The industry can be optimistic travel will restart from May 17 and travel agents and operators confident to take bookings on that basis so long as arrangements are protected.
That is the view of Abta chief executive Mark Tanzer, who suggested the caution of ministers and health officials about booking overseas summer holidays need not mean the earliest date for a resumption of travel won’t be met.
The government set May 17 as the earliest date for a restart in its roadmap announced on February 22.
Aviation minister Robert Courts said last week that the government aims for travel to resume “as soon as possible after May 17”, and deputy chief medical officer Professor Jonathan Van-Tam insisted there remains “great uncertainty” about overseas holidays this summer.
However, asked how confident he is of a May 17 restart, Tanzer said: “I’m optimistic and hopeful.”
He insisted: “If you take what the roadmap is built on, which is the vaccine roll-out, the evidence now is that it is cutting infection rates and taking pressure off hospitals, and those are the preconditions for that May 17 date.
“If we carry that on, [May 17] could be the time international travel reopens.”
Speaking on a Travel Weekly webcast, Tanzer said: “The challenge for us is how we convert the success of the vaccine roll-out into meaningful change for the industry. That is where the [government’s] Global Travel Taskforce comes in.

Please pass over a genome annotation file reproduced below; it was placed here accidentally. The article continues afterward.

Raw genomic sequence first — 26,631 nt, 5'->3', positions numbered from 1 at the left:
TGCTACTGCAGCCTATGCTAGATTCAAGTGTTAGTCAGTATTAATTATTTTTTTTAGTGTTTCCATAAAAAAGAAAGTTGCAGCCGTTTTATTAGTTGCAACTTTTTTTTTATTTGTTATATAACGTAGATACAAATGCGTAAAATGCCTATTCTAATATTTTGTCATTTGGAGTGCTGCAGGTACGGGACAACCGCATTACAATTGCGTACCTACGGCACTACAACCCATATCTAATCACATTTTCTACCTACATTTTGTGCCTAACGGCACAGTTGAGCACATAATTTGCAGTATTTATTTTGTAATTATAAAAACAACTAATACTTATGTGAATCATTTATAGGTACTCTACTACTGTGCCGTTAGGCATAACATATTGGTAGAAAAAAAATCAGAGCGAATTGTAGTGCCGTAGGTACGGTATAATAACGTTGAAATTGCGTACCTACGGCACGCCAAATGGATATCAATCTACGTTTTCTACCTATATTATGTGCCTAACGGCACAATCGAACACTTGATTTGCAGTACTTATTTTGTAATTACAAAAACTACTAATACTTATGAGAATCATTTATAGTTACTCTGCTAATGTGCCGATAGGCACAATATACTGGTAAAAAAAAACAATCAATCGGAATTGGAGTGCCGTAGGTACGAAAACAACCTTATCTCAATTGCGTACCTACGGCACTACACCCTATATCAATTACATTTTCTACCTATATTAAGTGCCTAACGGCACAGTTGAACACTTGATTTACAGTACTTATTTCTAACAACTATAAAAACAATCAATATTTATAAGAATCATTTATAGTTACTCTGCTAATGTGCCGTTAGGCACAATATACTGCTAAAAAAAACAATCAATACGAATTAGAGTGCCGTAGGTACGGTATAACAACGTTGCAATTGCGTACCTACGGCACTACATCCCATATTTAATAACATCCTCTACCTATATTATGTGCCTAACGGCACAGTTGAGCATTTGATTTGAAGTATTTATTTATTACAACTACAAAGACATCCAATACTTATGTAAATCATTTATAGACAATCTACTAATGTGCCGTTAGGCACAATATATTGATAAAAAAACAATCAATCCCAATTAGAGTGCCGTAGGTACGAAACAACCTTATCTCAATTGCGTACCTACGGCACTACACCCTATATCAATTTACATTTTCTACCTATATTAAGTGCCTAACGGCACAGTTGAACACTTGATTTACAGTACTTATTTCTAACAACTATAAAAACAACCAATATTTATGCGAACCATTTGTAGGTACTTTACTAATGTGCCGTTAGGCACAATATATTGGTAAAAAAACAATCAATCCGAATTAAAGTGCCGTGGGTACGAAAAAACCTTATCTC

“A number of different strands of work have to happen urgently for us to be able to convert large vaccination numbers into travel.”
In the meantime, he suggested “there are reasons why the government would be cautious”.
Tanzer argued: “They don’t want to give undertakings or assurances that they have to reverse because that would be embarrassing.
“They also don’t want people to change their behaviour at the moment. If they say ‘Yes, you will be fine to travel on May 17’ that would encourage a wider change in social behaviour that could put the tests [for reopening] at risk.
“So they will continue to be circumspect about dates and about reopening.
“But the bedrock on which that [May 17 date] is based – lower infection rates, lower pressure on the NHS, lower hospitalisations – is moving in the right direction.
“Nothing that has happened since the roadmap was announced has jeopardised that date.”
Travel Weekly has reported that some businesses are reluctant to take bookings for holidays soon after the earliest possible restart.
But Tanzer said: “If people are booking protected travel arrangements then there are protections in place in the event there are cancellations or you can’t deliver a holiday.
“A lot of members are giving flexible booking conditions anyway, recognising there is uncertainty, and the ability to move a holiday to later in the year if necessary is much easier than previously.”
He insisted: “We want the industry to get back on its feet quickly [and] customers want to travel.”
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